Every few years, political pressure is applied to the professions, to make them more like ordinary people, or to provide services in a similar way to high-street retailers, or to accept external regulation and complaints-handling, or to admit non-graduates to their ranks, or to allow external ownership by people who are not part of the profession, or to remove any remaining monopoly rights they may have in favour of more competition from unlicensed competitors.
Some of these pressures contradict one another. Increasing the burden of regulation on a profession, while at the same time allowing unregulated, non-professionals to provide the same services, is intellectually incoherent. We are pulled in one direction by a belief in open markets, and in another direction by a belief in consumer protection.
There is also a contradiction between professions. The English education minister has recently referred to the importance of teachers regulating themselves; at the same time, the government is proposing independent regulation for solicitors. The nursing profession is moving to an all-graduate entry; at the same time, pressure is being applied to solicitors to admit non-graduates.
Some of the pressures may be contradictory, but the overall theme is clear. Over time, professionals are losing control over many aspects of their professional life, including entry to the profession, training, qualification, rules of conduct, the structure of firms, the terms of their relationships with clients, complaints handling, and expulsion of defaulting members.
In the case of solicitors, the process of emasculation has been a gradual one. First, the profession delegates control over these matters to a ring-fenced subsidiary, with a minority of external lay Board members. The subsidiary employs professional regulators who look at the profession from the outside, and apply their own professional values to regulation, rather than those of the profession that they are regulating. Gradually, they change the rules governing the profession, to make them more like laws than statements of ethical principle.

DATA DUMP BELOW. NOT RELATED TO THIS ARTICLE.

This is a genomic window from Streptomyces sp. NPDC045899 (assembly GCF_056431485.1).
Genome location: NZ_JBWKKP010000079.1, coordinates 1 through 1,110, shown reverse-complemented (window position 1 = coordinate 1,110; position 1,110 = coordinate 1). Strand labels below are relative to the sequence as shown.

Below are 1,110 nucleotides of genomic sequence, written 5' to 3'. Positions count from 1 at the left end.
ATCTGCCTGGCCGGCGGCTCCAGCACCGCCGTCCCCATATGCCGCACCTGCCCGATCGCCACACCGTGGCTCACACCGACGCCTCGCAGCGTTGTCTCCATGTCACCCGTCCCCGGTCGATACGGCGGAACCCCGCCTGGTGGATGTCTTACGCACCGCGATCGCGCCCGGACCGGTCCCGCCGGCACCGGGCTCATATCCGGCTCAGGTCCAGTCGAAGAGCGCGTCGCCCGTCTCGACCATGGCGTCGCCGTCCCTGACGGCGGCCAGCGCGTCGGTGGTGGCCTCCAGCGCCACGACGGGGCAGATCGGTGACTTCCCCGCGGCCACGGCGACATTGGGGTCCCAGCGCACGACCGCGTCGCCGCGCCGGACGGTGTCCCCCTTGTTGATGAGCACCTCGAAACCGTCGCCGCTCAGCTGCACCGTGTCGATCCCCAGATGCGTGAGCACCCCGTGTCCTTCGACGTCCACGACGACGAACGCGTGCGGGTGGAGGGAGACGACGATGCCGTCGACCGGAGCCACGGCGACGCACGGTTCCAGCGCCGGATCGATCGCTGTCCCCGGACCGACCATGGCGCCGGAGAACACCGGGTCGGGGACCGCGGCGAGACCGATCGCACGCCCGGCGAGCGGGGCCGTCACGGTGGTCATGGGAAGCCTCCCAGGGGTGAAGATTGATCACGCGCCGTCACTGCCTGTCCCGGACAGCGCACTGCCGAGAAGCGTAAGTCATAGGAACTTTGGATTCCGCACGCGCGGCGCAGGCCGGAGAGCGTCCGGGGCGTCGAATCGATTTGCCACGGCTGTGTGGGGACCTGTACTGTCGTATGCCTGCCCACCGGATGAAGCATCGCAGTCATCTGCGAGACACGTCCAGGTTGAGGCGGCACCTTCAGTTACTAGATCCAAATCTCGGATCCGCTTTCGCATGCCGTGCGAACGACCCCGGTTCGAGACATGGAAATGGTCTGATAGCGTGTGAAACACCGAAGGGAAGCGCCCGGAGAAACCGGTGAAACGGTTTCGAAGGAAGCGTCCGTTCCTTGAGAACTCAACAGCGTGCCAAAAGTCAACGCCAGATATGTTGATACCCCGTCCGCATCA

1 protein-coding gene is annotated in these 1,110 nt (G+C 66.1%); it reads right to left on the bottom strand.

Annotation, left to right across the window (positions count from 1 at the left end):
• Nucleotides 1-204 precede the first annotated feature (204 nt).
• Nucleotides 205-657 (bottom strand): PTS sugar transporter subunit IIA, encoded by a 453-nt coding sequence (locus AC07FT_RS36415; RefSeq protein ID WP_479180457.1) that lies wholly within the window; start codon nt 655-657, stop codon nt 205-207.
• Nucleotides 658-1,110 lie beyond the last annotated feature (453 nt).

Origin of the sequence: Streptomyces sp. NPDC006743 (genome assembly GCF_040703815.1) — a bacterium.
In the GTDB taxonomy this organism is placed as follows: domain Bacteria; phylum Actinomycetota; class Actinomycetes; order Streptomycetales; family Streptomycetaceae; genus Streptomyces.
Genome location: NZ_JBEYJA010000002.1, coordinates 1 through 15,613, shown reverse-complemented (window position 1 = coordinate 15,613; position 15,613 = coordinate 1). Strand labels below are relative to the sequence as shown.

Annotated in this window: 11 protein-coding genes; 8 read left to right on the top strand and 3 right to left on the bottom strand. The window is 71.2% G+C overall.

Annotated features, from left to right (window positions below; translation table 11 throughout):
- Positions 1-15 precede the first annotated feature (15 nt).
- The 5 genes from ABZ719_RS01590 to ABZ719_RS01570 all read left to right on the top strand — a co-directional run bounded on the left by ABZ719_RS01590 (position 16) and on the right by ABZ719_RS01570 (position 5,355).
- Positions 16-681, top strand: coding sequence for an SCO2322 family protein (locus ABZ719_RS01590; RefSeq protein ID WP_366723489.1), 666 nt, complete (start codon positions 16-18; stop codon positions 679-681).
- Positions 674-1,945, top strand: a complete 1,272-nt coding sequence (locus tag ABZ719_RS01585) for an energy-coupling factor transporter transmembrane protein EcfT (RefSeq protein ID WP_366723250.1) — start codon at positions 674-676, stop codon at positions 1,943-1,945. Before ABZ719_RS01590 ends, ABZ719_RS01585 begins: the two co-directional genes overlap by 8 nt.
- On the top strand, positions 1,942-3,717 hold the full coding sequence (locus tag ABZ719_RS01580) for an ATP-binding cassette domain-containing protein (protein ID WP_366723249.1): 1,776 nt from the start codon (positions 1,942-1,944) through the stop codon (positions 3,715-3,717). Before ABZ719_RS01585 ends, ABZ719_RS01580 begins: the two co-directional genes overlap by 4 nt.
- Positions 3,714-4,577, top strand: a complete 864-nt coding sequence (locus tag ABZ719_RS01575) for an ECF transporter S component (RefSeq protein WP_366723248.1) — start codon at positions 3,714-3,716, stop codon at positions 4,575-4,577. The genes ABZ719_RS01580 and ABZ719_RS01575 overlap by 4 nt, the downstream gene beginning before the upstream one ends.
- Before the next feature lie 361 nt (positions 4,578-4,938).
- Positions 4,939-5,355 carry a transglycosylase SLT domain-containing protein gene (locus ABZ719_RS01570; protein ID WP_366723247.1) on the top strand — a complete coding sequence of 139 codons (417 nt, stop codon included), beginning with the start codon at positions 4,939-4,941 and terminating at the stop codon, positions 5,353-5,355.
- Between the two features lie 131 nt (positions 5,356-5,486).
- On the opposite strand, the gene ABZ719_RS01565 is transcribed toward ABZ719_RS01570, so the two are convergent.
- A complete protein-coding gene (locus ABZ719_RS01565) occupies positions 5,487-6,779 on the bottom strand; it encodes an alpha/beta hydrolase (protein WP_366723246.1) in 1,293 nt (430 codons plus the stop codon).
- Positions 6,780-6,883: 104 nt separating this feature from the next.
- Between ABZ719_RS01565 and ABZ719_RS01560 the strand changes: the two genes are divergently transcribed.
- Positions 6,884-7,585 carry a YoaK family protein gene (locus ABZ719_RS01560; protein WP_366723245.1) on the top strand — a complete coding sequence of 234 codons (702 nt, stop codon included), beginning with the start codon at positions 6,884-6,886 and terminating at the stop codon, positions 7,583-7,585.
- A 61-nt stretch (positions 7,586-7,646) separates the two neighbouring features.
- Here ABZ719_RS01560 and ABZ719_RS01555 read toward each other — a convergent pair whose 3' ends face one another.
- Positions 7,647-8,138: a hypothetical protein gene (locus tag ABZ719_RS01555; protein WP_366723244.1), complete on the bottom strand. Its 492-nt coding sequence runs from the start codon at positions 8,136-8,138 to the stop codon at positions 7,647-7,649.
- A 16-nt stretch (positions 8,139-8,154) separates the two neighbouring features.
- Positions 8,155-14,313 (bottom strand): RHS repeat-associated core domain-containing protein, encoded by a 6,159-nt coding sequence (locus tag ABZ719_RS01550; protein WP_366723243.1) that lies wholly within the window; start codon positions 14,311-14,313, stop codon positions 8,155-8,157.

A few years later, the number of lay Board members is increased so that they form a majority, and a lay Chair is appointed. The regulatory body becomes more remote from its parent. Some of the regulations for solicitors seem designed to reduce the SRA’s workload rather than being proper matters for regulation, eg requiring solicitors to run a viable business. Finally, the Chair leads a move to make the regulatory body completely independent from its former parent.
This is what is happening with the solicitors’ profession in England and Wales. In IP Draughts’ view it is the wrong direction for solicitors to take. If we are forced by the government to accept external regulation, so be it. But the model of external regulation should not be based on the self-regulatory model. Self-regulation covers many aspects, including the values that the profession seeks to embody.
When the Solicitors Regulation Authority was formed, all aspects of the solicitors’ profession, other than representation, were hived off into the SRA, including training, ethical conduct and insurance obligations. This made sense when the SRA was still part of the Law Society family, but in hindsight it was a dangerous route to take. If the SRA is to become completely independent, as the current Chair has recently suggested, then its role should be strictly limited to those aspects that need to be independent, eg misconduct and complaints handling.
This will allow a level, competitive playing field between solicitors and other legal service providers who are bound by the same regulations. At the same time, solicitor should be allowed to impose higher standards on their members, and to offer an upmarket service to clients based on those higher, common standards.
To take a few examples, solicitors have stricter rules than some other service providers in areas such as handling conflicts of interest, acting in the best interests of the client, compulsory insurance (and the terms of that insurance, which seem to annoy some underwriters), and so on. These and other areas should be under the control of the profession, as part of its USP, rather than a matter for general regulation.